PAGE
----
The state agency sent out notices to 1,500 registered boat owners to announce the enforcement effort among the state Division of Conservation and Resources Enforcement, Kauai Police Department and the Kauai County Planning Department.

For several years, companies have ignored a court injunction and launched boats on the Hanalei River without county permits.

County officials have said lack of state participation has hampered enforcement.

Gehring said the state has updated its conservation officers, police personnel and county planning inspectors in current state and county rules regarding Hanalei boating.

Hawaii eats high on hog of 'pork' spending

WASHINGTON -- A group that exposes wasteful government spending took aim at so-called "pork-barrel projects" today, and Hawaii was one of its main targets.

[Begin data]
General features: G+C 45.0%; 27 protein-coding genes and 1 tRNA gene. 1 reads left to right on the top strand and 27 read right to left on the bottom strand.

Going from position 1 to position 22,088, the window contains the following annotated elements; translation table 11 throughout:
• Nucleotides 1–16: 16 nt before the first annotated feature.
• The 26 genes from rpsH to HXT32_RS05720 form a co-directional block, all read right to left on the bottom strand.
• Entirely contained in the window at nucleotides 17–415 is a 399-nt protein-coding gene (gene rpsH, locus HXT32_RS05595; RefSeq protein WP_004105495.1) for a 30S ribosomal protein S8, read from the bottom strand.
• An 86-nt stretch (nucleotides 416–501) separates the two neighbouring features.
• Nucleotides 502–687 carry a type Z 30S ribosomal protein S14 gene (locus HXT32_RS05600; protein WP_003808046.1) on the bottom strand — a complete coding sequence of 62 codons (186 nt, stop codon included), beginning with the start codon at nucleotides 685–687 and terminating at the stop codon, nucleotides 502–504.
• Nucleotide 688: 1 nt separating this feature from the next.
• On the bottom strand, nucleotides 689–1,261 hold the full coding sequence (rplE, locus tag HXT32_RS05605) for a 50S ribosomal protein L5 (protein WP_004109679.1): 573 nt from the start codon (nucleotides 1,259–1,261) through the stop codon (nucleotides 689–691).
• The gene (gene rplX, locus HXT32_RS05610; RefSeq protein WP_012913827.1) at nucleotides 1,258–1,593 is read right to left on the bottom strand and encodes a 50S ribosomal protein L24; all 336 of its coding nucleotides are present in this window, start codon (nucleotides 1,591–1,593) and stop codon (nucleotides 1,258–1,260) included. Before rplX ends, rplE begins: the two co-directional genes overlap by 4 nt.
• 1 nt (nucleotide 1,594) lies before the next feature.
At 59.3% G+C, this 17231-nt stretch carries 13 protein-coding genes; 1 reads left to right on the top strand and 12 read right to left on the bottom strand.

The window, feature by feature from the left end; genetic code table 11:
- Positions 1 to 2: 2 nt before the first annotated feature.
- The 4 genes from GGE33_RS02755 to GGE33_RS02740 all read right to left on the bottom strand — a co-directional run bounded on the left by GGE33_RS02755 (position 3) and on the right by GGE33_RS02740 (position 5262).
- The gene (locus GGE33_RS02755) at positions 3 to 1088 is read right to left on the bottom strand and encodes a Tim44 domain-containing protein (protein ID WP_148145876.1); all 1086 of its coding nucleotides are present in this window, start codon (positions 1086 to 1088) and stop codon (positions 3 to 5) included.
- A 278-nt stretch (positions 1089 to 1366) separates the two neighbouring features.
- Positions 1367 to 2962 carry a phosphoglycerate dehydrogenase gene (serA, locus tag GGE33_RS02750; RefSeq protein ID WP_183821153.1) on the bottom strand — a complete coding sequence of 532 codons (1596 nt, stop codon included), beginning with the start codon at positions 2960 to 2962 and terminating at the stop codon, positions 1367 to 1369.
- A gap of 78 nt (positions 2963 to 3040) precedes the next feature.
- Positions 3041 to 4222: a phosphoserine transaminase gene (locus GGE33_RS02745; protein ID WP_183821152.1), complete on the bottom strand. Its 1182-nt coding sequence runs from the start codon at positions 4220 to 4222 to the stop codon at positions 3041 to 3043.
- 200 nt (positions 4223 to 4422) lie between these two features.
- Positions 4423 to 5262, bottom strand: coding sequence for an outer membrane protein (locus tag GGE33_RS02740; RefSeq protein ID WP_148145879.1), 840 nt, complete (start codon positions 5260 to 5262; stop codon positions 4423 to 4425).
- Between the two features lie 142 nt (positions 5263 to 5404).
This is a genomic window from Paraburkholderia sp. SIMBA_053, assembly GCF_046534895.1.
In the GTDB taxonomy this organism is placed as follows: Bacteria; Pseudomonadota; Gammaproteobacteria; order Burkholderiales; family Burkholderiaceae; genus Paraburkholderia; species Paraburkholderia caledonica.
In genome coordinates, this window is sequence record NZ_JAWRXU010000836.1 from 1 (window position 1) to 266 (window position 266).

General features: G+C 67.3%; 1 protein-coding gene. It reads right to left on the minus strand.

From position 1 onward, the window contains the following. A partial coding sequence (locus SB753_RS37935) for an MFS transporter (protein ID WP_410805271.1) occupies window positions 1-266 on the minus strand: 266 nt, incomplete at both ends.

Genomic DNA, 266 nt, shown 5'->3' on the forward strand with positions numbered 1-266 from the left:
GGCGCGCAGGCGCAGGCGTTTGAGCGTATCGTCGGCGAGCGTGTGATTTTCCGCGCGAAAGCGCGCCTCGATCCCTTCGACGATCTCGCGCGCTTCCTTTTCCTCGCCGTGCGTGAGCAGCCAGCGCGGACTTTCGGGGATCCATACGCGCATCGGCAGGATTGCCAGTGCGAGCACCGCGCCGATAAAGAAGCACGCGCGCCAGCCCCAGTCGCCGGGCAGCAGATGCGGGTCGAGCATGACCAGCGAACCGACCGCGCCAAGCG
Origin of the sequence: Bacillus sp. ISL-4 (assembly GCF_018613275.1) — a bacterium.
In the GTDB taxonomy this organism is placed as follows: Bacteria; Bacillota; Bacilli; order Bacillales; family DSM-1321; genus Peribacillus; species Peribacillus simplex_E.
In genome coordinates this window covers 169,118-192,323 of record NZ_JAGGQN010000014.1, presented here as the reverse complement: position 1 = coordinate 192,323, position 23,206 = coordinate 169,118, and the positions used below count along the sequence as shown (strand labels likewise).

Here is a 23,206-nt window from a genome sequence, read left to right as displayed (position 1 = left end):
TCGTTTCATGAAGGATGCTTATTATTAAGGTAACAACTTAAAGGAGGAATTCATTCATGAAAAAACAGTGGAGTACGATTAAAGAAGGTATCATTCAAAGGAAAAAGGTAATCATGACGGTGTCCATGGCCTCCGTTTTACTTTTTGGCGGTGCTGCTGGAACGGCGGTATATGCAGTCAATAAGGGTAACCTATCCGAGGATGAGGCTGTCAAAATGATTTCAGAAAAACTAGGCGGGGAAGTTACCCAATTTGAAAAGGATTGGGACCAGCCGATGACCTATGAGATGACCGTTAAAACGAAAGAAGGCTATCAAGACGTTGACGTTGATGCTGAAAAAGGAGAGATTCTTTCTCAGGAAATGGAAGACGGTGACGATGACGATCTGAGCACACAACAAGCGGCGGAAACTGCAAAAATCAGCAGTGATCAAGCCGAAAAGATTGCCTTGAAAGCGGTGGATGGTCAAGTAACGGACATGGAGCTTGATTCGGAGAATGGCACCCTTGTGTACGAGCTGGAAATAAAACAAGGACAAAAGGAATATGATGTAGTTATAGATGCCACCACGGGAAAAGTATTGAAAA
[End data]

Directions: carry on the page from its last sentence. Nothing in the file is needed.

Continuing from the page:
The annual Congressional Pig Book, released today by Citizens Against Government Waste, found that Hawaii receives more pork per capita than any state except Mississippi and Alaska.

Hawaii received $102.7 million worth of pork projects this year, or $86.59 worth for every resident, the group said.

The book also lambasted Sen. Daniel Inouye, the powerful senior member of the Senate Appropriations Committee, as one of Congress' top "oinkers." Inouye received the "Treasure Island Award" for the $849 million "bounty of pork" he has showered on Hawaii since 1991.

CAGW awarded Inouye the "Sushi Slush Fund Award" for pushing a $127,000 grant for aquaculture research in Hawaii, including cultivating edible seaweed.